- Autoscaling: Ray automatically increases the number of nodes when the workload increases. This feature allows application performance and scalability to be increased. Automatic scaling enables users to make their applications more efficient and powerful.
- Ray Jobs: Ray is used to plan tasks to be performed. Jobs can be a call to a Python function or a class method. Ray automatically parallelizes and runs jobs on different nodes. This can increase the performance of applications and balance the computational load.
3. Ray AIR
Ray Air is a Ray API customized for machine learning and artificial intelligence applications. Ray Air is designed to provide efficiency and scalability from model training to model deployment and application.
The main concepts in Ray AIR are as follows:
- Datasets: Collections where data used in learning algorithms are collected and prepared. This data usually comes from different sources and can be in different formats. Preparing datasets involves processes such as data cleaning, completing missing data, data transformation, and feature selection.
- Preprocessors: Functions used to perform data preprocessing steps that organize, standardize, and determine attributes of data. Preprocessing steps may vary depending on the characteristics of the dataset and are generally aimed at improving the quality of the dataset.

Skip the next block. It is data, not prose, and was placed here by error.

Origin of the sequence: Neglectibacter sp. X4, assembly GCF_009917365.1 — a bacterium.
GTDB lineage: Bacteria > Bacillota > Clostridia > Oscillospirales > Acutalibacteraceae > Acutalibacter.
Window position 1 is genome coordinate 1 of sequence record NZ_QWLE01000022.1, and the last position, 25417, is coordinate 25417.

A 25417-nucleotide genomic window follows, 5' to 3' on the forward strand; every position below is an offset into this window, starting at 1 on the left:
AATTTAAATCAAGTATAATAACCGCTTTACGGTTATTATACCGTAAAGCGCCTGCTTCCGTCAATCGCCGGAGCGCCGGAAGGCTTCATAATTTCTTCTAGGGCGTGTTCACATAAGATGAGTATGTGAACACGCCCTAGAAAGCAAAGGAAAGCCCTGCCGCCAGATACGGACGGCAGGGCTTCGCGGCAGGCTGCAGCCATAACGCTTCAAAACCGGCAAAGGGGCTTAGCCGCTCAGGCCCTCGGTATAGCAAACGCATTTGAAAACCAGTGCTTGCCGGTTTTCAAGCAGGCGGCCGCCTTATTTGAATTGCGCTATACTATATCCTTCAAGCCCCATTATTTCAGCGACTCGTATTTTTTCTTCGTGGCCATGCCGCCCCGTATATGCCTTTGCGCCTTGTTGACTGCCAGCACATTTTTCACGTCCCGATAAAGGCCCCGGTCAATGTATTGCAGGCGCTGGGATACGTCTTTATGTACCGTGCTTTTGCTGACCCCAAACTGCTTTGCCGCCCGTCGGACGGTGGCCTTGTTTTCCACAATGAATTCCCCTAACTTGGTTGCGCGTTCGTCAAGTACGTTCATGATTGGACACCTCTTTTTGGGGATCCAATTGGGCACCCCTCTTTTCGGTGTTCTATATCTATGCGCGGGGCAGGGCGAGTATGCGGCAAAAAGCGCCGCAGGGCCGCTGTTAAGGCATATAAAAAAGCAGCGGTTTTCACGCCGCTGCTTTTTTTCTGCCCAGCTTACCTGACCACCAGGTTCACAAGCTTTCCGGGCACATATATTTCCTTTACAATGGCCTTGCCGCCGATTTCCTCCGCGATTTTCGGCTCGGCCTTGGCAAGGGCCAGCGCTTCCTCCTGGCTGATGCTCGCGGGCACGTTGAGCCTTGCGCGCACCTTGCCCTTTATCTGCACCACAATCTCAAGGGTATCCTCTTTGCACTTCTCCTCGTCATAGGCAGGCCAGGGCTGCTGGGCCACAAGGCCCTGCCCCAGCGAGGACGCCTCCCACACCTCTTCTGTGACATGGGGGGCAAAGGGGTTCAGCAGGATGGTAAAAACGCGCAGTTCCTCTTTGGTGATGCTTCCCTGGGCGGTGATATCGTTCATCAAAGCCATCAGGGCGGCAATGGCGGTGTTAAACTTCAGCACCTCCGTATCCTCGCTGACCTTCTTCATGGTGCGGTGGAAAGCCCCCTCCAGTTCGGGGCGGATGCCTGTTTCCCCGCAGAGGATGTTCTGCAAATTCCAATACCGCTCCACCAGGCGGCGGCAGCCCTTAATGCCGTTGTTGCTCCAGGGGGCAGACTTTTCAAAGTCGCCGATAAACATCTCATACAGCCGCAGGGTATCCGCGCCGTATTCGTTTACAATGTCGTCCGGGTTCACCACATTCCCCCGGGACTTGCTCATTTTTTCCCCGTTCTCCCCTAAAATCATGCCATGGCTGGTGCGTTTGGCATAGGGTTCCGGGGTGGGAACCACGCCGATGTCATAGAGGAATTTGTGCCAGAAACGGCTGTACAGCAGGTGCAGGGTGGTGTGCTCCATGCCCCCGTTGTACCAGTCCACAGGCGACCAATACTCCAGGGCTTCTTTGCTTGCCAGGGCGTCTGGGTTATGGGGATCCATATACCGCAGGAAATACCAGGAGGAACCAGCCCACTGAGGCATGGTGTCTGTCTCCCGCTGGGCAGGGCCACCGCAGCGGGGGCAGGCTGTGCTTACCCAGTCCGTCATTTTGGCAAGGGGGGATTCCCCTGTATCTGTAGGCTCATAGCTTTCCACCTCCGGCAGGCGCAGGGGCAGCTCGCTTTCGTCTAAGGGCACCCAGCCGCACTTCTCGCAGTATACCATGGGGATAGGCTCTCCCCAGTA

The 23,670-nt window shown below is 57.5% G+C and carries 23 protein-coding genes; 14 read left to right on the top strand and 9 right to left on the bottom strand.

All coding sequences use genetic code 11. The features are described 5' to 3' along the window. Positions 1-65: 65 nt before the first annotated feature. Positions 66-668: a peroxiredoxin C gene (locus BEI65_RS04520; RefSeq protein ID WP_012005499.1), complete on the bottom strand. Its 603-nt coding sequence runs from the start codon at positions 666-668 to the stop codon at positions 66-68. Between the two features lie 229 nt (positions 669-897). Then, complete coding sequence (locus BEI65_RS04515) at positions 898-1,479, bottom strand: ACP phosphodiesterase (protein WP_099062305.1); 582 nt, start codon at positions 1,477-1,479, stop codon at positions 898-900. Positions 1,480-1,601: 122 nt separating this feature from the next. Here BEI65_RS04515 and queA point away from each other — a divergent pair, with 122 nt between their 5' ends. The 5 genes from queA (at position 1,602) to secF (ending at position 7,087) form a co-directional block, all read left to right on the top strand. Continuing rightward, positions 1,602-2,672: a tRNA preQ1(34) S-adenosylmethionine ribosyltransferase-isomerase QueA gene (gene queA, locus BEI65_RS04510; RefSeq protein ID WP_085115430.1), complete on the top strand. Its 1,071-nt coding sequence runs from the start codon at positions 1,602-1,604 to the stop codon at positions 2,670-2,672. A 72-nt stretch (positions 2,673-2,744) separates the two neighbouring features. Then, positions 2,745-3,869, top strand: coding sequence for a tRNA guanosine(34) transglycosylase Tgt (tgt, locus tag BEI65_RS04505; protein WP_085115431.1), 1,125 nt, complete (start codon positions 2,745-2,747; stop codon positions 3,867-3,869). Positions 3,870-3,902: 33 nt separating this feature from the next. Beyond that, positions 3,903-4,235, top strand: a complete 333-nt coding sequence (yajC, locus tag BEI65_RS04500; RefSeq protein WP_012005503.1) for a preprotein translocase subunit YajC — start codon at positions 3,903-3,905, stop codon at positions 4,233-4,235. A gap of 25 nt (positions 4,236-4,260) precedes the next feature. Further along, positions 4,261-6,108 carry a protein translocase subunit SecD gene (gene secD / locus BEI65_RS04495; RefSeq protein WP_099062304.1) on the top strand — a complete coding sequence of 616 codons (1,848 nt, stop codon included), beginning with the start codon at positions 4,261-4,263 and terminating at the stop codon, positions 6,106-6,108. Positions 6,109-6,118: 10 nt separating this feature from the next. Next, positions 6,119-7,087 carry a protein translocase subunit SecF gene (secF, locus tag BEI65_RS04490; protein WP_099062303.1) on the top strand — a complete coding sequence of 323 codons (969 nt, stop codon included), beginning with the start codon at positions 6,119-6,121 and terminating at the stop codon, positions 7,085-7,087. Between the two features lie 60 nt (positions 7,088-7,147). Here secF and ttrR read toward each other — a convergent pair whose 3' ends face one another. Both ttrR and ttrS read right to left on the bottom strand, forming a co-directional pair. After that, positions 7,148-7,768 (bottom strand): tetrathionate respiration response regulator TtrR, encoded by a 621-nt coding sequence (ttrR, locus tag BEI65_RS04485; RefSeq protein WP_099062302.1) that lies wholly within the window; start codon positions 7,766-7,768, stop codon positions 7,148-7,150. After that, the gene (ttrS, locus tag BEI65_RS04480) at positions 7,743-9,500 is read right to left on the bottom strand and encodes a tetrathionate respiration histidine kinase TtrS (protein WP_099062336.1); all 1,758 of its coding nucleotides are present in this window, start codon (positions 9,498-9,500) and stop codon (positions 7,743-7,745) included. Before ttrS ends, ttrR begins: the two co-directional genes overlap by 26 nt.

- Trainers: Functions used to train learning algorithms and create a model. These functions create a model using examples in the dataset and use a test set to measure the model’s performance.
- Tuner: A function that automatically adjusts the hyperparameters of the learning algorithm. This function selects the hyperparameters that provide the best performance by trying many different hyperparameter combinations.
- Checkpoints: Stages where the model is saved during the training process and can be reloaded. This function is used to resume training from where it left off in the event of an unexpected situation during the training process or if the training process is interrupted.
- Batch Predictor: A function used to predict model results on multiple data points. This function processes all examples in the dataset at the same time and saves prediction results to an output file.
- Deployments: Functions and configurations used to make the model ready for use and to predict real data. These functions are customized for the platforms where the model is deployed and made suitable for real-time data flow.
This article introduces Ray, a tool that leading companies such as Anyscale, Hugging Face, Intel, and NVIDIA use to improve efficiency when working with large datasets. Anyscale uses Ray to develop scalable artificial intelligence applications, Hugging Face prefers Ray for training and deploying natural language processing models, and Intel and NVIDIA benefit from Ray’s advantages in high-performance computing and deep learning. It is expected that the use of Ray will continue to increase, and we are excited to follow its developments. Thank you for reading!